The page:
While some bristles are better than others, shaving with a brush is infinitely better than shaving without one.

For those concerned about the badger’s wellbeing, who tend not to buy leather or meat products, a synthetic badger brush is the way to go. While they’re much softer and provide a lot less scrub, they feel incredible on the skin! They're the way to go if you have lighter hair or super sensitive skin. They’re also the only hypoallergenic option. Because they’re plastic, they don’t require the rigorous drying regime that animal brushes need to last properly. This means they’re excellent for folks who keep their shaving gear in the shower or need a travel brush that can be chucked in a toiletry bag without complaining.

If you’re budget conscious but want a stiffer bristle, give horse hair a try! It’s too scratchy for my sensitive skin, but many folks enjoy the aggressive scrub when shaving their legs. Horse hair is super affordable but may stink a little when it’s new. If it does, just lather your soap, let the bristles dry, then rinse them well. Repeat until the stink is gone! Boar hair is an even stiffer option, so much so that you could clean cast iron pans with them. We don’t carry boar hair because they’re exceedingly scratchy and stinky, but some folks like them.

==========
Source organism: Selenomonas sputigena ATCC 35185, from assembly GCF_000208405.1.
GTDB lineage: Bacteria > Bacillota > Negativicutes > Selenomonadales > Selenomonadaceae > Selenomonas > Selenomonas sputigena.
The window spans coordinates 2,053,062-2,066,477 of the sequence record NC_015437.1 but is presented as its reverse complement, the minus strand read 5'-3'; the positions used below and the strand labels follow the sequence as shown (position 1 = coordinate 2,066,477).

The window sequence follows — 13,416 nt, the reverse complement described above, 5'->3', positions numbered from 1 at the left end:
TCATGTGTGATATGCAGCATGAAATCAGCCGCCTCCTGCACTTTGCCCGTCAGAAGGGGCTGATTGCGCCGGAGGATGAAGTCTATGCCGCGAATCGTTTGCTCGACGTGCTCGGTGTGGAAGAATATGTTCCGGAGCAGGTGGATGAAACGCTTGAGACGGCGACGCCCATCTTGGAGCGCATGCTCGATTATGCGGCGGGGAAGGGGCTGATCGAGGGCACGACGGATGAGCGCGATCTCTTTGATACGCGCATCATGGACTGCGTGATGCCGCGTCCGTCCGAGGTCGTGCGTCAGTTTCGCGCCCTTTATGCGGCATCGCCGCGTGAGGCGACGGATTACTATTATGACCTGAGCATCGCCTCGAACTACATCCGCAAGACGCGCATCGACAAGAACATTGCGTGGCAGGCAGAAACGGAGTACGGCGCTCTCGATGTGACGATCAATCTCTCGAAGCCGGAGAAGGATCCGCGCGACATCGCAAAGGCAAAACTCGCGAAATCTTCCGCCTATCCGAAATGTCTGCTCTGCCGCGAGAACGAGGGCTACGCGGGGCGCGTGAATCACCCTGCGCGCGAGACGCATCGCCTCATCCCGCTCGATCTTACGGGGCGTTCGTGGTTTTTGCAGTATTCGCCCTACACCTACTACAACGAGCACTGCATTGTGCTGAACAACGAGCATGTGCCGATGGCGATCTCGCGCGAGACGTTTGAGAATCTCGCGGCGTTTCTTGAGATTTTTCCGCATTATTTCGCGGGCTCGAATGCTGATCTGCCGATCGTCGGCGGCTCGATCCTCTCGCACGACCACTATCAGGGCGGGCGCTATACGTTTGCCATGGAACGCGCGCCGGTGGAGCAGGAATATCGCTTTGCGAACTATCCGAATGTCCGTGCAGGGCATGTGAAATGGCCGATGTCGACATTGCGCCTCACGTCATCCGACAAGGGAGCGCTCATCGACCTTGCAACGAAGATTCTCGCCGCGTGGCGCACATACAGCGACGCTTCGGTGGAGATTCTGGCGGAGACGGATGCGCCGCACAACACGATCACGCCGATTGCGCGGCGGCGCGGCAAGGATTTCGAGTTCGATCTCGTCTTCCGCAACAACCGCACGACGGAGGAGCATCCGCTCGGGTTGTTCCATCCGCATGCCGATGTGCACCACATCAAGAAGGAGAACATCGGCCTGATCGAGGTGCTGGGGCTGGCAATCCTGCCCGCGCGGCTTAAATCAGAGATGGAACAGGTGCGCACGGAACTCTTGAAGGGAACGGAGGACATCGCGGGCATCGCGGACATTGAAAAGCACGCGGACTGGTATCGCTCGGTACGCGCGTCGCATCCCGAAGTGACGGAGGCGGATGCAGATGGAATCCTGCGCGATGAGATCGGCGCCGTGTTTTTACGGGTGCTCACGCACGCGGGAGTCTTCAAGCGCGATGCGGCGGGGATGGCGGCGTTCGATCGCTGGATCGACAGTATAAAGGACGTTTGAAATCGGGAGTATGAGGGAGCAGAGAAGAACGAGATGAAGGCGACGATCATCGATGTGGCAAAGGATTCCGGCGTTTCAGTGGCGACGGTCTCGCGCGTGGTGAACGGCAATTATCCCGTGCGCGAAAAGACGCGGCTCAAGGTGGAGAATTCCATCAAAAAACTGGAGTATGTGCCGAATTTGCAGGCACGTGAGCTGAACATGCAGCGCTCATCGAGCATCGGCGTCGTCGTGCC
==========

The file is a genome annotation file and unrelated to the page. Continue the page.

If you need more help finding the right brush, get in touch! When you’re ready to use them, head here to learn how to use it properly, and give this article a quick browse to ensure you’re maintaining it properly. Happy shaving!

Find your shaving brush!

Nathan Gareau
Nathan Gareau

A famed cocktologist and axe man, Nathan opened the first Kent of Inglewood store in Calgary, and now spends his days writing most of what you are reading here and teaching straight razor shaving classes. Ask him about his world-famous Three Cherry Manhattan. In his spare time Nathan can be found sharpening his axe, making fermented foods, or practicing his amateur butchering hobby. He doesn't slur his words, he speaks in cursive.